The Good News: We Can Still Win and You Can Make Money in the Process

Make no mistake, this is a dangerous situation. And it’s all the more dangerous considering the insane clown posse we have running Washington.

However, there will be winners in this global war for natural resources, and I still believe many of them will be right here at home. I’m talking about the oil explorers and producers … the operators of miners and mills … and other natural resource companies right here in the U.S.

A flood of money will continue pouring into these markets, and plenty of American companies are finding resources both at home and in friendly countries that won’t slam them with sudden tax hikes or outright takeovers. On top of that, many of these stocks are trading at dirt-cheap valuations! But they won’t stay that way for long.

If you want to take a diversified approach, you can always invest in a nice natural resources mutual fund like U.S. Global Investors Global Resources Fund (PSPFX). This no-load fund has a low expense ratio of 1.3% and should make the most of the next flood of money into global energy.

But for real outperformance, I’m sticking with the individual companies that will make the most of the global rush for natural resources. And here’s the simple three-step approach I’m going to take … it’s one that you can apply to your own trading:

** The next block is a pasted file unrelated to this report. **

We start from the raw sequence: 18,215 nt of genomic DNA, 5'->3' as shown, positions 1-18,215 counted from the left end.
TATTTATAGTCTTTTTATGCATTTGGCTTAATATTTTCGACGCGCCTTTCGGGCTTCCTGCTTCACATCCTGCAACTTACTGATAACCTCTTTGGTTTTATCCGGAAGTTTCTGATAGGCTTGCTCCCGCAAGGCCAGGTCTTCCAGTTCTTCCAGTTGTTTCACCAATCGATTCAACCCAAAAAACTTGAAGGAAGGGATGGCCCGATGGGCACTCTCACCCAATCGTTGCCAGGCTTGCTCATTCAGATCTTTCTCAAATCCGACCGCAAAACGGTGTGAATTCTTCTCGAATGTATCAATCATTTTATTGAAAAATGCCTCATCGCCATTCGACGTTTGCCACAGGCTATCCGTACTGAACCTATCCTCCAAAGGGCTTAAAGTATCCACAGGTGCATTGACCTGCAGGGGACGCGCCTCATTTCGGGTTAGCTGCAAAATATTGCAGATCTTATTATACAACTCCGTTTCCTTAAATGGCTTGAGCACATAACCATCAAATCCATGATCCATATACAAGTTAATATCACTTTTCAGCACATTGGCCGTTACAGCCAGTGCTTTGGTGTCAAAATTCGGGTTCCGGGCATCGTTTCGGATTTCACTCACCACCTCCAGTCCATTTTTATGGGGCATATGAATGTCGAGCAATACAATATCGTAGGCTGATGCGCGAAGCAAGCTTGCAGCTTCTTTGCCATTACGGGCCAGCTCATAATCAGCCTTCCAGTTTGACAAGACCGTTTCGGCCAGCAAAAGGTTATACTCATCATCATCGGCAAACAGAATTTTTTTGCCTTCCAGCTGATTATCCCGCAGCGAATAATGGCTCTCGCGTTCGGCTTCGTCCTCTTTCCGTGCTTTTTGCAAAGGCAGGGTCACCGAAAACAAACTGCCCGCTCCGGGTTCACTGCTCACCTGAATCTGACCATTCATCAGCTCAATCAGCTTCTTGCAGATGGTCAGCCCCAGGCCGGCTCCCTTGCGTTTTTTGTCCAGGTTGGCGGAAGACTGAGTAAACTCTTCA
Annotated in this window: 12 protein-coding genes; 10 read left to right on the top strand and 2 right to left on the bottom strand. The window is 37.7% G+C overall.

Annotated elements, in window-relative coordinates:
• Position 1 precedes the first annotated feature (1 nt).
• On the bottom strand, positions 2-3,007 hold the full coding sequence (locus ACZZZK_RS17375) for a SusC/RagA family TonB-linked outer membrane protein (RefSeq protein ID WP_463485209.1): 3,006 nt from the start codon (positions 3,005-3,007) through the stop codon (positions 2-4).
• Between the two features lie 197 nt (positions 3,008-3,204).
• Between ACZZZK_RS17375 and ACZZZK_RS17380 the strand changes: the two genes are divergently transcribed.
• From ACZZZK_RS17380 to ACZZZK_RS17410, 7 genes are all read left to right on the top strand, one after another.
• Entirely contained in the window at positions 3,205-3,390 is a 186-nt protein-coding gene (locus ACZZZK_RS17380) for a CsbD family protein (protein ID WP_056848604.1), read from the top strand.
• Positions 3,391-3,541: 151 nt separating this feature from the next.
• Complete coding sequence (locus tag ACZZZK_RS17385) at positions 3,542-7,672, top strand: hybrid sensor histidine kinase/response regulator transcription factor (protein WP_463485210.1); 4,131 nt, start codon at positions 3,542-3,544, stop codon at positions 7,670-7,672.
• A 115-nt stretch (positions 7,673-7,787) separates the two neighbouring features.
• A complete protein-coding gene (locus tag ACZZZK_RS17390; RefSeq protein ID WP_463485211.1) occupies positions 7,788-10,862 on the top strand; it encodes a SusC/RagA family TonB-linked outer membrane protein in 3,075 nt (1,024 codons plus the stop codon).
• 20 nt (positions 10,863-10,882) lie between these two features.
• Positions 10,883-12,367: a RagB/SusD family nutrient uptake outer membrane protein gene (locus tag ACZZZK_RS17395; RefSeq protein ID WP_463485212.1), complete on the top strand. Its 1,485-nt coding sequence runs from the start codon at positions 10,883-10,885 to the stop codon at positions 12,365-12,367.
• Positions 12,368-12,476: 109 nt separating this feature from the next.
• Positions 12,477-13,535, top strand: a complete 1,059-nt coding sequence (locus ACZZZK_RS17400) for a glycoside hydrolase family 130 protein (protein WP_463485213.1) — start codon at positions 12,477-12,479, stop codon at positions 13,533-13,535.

I’m going to pick my investments by looking at both the fundamental and technical pictures. Then, I’ll pick a price I’m willing to pay, along with two profit targets (one short-term and one longer-term). I’ll also figure out where my stop-loss will be. That way if the trade goes against me, I’ll get out with a small loss rather than a big one.

Because nothing goes up in a straight line, I’ll go long or short. I won’t get married to an investment – the goal will be get in, make quick profits, and get out.

That’s the approach I’m taking with my new service, Red-Hot Resources . No big explanations … no long holding periods … just quick trades for serious traders, backed by macro — and micro-analysis. If that sounds like something you’re interested in, you can find out more by  CLICKING HERE or calling 800-430-3683.

I’ll be making the first trade early next week. After all, the race for natural resources is only going to escalate from here. Get in early or you just might miss the boat.

Yours for trading profits,

Sean Brodrick

This investment news is brought to you by Money and Markets. Money and Markets is a free daily investment newsletter from Martin D. Weiss and Weiss Research analysts offering the latest investing news and financial insights for the stock market, including tips and advice on investing in gold, energy and oil. Dr. Weiss is a leader in the fields of investing, interest rates, financial safety and economic forecasting. To view archives or subscribe, visit http://www.MoneyandMarkets.com